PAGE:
While lots remains unknown about Sandra Bland's death, she would probably be alive today if she had been booked and released on a personal bond with a date to return to court for her hearing.
On detention: the last policy issue bound to get more attention - particularly if the murder allegations fail to stand up - is suicide prevention in jails. The Texas Tribune reported that suicides are by far the most common cause of unnatural deaths in jails and most of those are hangings. (See additional Trib coverage of regulatory and mental health issues arising from the case.)
Last year in Texas there were 615 in-custody deaths; 410 were in TDCJ (excluding 10 executions) and the rest were police shootings or deaths in jails. (Here's the AG's running list.) Suicides are the most common source of jail deaths besides natural causes. As I've written before, while advocates worldwide focus on Texas' death penalty, few advocates or media similarly prioritize confronting this far more common way to die behind bars:
These deaths were never scheduled, thus never delayed, and for the most part no newspaper reporter ever told their stories. But they remain just as dead as the men and women killed in the execution chamber, their families grieve as ardently. Dead is dead, even if humans seem to suffer from a desire to make some deaths matter more than others. It's all the same to the deceased.Sometimes Texas jails have struggled with this problem, sometimes they've ignored it. But now the issue has moved to the front burner. The Bland case raises the question: What obligations are incurred by a jail when they learn through the intake process that an inmate has an acknowledged history of suicidal thoughts? The Commission on Jail Standards issued Waller County a red card over inadequate monitoring:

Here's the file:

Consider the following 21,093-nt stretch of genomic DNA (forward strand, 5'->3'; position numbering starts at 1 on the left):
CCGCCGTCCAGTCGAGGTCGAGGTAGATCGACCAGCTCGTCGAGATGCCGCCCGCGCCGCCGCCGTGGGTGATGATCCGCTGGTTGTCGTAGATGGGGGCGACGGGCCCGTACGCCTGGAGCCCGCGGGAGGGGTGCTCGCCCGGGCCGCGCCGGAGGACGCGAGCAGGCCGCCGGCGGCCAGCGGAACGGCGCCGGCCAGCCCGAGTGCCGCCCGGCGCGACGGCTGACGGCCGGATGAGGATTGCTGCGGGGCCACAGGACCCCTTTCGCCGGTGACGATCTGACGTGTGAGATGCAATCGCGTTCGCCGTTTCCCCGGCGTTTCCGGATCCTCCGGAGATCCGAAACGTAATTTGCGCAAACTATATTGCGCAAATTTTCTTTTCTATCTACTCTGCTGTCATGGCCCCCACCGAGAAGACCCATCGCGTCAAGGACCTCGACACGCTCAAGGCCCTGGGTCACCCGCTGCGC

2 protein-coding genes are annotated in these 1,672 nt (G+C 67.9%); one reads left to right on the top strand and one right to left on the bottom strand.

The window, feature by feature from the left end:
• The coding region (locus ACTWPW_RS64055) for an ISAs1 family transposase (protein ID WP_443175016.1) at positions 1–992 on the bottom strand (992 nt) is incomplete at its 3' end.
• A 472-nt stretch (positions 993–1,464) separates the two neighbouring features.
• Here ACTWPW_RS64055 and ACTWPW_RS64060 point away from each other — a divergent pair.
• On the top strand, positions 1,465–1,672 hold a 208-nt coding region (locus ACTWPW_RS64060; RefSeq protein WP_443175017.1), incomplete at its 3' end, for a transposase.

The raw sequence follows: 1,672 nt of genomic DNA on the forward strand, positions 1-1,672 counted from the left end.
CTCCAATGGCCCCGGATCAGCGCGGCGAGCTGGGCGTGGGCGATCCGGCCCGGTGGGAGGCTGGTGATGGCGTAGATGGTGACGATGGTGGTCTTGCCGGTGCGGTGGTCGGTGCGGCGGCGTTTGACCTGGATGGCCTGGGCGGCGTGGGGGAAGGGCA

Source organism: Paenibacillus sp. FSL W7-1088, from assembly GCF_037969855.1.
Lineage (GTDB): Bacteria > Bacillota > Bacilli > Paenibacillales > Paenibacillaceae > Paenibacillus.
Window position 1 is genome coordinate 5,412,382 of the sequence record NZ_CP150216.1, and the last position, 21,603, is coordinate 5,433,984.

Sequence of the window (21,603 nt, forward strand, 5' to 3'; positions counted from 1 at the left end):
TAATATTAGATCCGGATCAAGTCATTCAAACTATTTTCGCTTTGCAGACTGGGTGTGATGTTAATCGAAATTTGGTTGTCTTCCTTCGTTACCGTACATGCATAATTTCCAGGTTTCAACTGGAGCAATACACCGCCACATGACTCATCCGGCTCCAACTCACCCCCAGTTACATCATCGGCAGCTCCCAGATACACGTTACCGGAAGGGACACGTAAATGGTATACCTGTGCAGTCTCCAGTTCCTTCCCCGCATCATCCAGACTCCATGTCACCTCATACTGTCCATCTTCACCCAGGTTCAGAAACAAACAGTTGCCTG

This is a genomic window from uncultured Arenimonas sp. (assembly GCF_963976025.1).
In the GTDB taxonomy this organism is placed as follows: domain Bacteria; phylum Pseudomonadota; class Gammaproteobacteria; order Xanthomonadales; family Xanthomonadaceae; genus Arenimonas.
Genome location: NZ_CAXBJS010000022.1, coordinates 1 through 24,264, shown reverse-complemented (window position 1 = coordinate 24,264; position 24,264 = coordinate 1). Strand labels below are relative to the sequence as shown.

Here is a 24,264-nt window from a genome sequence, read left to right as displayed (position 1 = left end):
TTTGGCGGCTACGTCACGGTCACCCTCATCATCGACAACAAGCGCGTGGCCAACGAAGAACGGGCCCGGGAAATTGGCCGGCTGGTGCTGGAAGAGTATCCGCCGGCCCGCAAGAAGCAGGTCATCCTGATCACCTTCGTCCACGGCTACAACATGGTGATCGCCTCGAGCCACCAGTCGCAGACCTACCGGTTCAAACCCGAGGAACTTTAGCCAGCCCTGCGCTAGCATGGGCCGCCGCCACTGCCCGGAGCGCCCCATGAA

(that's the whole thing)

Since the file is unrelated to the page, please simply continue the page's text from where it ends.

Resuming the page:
The jail was also cited for failure to personally observe an inmate at least once an hour, according to the Commission's executive director, Brandon Wood. The jail was previously cited for violating the 60-minute observation standard in 2012, after an inmate hanged himself with a bed sheet.So this happened before, they were cited, but they didn't fix the problem. Even so, it's unclear that even checking in once every 60 minutes would have prevented what happened. Should there be requirements for video monitoring for inmates at risk of suicide? That would require more money for equipment and staffing, but nobody ever said it should be cheap and easy to take away someone's liberty.
Those are just a few examples of policy issues arising from the Bland case and I bet the County Affairs hearing next Thursday will identify more.
Sandra Bland's friends and family are raising a ruckus because she was a special person. Unfortunately, the circumstances surrounding her unjust detention and preventable death weren't special at all. One can can learn much from what's unique about this young woman's case, but perhaps even more from what it has in common with dozens or hundreds of others. Viewing the episode analytically can be difficult amidst the natural reactions of anger, shock, and grief, not to mention understandable defensiveness on the part of authorities. But it's necessary and implicitly those broader lessons are why her death matters to every Texan, in addition to the people who knew and loved her.